In June 2015, Trishul facilitated Plaintiff's placement as a housekeeper at the Courtyard Ewing Marriott ("Marriott") in Ewing, New Jersey. (Id. ¶¶ 10, 21.) Plaintiff's primary duty was to clean hotel rooms and her position was at all times supervised by Adams, the hotel's Executive Housekeeper. (Id. ¶¶ 19-20.) Plaintiff alleges that from June to November 2016, Adams repeatedly sexually assaulted, harassed, and threatened Plaintiff in and around the workplace. (Id. ¶¶ 21-57.) Specifically, Plaintiff alleges that in June 2016, Adams told Plaintiff to "pull up [her] shirt[, ]" and asked Plaintiff to have a "threesome" with him. (Id. ¶¶ 25, 38.) Plaintiff further claims that the harassment escalated into assault in October 2016, and that "[Adams] forced Plaintiff to give him oral sex by physically overpowering her [and] opening her mouth to insert his penis." (Id. ¶ 41.) She claims that Adams "threatened her about the sexual incident, and if she told anyone about it no one would believe her and that she would be 'done.'" (Id. ¶ 43.) Plaintiff alleges that in November 2016, "[Adams] followed Plaintiff into one of the hotel rooms she was cleaning .... and proceeded to fondle Plaintiff's buttocks and forcibly kiss her." (Id. ¶ 50.) She states that "[s]hortly thereafter, [Adams] again threatened Plaintiff that if she reported his conduct or said 'no' to his advances she would lose her job." (Id. ¶ 51.) Plaintiff reported this behavior to Marriott's management, and claims that she was later constructively discharged from her job when her hours were decreased significantly. (Id. ¶¶ 54-57.)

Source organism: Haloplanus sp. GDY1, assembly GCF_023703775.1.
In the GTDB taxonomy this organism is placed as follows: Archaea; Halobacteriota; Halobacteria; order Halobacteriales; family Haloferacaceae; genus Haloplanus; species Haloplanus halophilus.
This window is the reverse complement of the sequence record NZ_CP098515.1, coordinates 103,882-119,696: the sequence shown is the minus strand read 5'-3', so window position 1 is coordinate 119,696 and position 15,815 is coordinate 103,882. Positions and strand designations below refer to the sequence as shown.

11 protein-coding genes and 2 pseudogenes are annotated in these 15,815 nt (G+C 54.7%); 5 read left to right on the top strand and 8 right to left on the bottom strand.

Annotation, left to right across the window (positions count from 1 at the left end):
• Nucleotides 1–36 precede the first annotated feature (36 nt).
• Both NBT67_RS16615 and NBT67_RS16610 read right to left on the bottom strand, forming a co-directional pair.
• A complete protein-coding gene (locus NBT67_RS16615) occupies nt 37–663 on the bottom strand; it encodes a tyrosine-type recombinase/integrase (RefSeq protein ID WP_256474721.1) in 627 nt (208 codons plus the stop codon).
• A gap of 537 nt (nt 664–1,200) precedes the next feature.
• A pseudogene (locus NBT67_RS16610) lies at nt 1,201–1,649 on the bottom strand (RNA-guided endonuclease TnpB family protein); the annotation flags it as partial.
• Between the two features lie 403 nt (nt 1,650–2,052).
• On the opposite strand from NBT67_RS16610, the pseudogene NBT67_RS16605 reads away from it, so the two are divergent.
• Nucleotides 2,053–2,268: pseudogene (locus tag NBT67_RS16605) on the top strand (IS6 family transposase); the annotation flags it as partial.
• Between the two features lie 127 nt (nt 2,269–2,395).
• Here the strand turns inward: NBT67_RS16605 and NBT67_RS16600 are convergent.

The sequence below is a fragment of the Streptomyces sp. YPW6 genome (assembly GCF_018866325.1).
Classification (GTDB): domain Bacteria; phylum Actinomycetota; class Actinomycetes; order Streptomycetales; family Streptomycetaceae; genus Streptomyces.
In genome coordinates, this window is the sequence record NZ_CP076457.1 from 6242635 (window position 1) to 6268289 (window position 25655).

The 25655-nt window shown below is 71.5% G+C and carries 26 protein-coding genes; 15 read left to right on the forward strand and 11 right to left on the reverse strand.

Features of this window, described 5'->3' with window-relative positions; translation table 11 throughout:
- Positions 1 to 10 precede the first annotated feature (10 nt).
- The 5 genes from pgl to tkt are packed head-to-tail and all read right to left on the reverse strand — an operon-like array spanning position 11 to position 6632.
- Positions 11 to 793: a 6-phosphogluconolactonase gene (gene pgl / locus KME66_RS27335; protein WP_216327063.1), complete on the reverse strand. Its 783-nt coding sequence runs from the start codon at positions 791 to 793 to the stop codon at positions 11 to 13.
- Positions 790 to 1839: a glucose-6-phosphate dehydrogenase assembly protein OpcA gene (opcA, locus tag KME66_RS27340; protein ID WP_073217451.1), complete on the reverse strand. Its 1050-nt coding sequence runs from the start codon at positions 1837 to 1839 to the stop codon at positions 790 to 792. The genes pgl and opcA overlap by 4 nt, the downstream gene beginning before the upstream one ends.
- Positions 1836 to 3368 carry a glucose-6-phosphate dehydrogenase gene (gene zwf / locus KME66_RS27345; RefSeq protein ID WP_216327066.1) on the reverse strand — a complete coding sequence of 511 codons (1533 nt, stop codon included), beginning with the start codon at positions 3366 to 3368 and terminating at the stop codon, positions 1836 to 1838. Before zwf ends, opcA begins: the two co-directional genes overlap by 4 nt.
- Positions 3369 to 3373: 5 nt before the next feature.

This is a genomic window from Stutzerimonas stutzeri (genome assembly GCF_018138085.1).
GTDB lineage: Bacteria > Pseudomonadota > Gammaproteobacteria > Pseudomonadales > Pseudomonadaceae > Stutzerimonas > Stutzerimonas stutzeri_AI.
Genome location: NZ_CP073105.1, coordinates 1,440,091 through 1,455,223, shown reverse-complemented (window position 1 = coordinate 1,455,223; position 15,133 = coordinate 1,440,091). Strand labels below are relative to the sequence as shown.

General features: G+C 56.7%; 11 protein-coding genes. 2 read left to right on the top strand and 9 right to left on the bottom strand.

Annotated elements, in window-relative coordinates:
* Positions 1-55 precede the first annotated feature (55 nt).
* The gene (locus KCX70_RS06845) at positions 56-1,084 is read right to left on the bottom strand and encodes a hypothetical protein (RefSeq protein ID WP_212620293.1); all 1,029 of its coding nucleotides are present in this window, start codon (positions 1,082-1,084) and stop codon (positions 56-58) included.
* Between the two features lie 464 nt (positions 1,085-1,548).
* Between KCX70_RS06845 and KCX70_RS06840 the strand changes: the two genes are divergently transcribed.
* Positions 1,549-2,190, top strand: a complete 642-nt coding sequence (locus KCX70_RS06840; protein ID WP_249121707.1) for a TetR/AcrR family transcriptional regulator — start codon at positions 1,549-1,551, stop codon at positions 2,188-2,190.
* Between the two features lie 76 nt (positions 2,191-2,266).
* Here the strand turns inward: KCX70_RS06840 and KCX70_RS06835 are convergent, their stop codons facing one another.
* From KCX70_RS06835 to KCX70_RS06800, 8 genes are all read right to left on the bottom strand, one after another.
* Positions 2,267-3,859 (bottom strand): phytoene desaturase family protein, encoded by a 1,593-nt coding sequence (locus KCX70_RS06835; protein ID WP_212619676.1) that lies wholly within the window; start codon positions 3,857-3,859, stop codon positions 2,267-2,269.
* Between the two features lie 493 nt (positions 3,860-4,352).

Upon filing her initial Complaint, Plaintiff moved to proceed under pseudonym. (Mot. to Proceed Anonymously, ECF Nos. 2-3.) Trishul opposed, and Plaintiff replied. (Trishul's Opp'n Br., ECF No. 8; Pl.'s Reply Br., ECF No. 10.) The Court granted Plaintiffs Motion to Proceed Anonymously. (Order, ECF No. 14.) Following a conference with the Court, during which some of the defendants expressed a concern that they had not been afforded the opportunity to oppose Plaintiff's initial Motion to Proceed Anonymously, Adams filed the instant Motion. (Mot., ECF No. 63.) Defendants Sage Manager, Sage Manager B, and BRE moved to adopt and incorporate by reference Adams' Motion, with the exception of the defendants' request that any party, including Adams, be barred from proceeding anonymously. (Mot. for Partial Joinder, ECF No. 64.) Plaintiff submitted correspondence requesting that the Court rely on her initial response papers (Pl.'s Opp'n Br., ECF Nos. 2-3, 10), and the Court's prior Order permitting Plaintiff to proceed anonymously (Order, ECF No. 14), in analyzing Adams' Motion (Mot., ECF No. 63). (Pl.'s Correspondence, ECF No. 65.) Adams replied. (Adams' Reply Br., ECF No. 66.)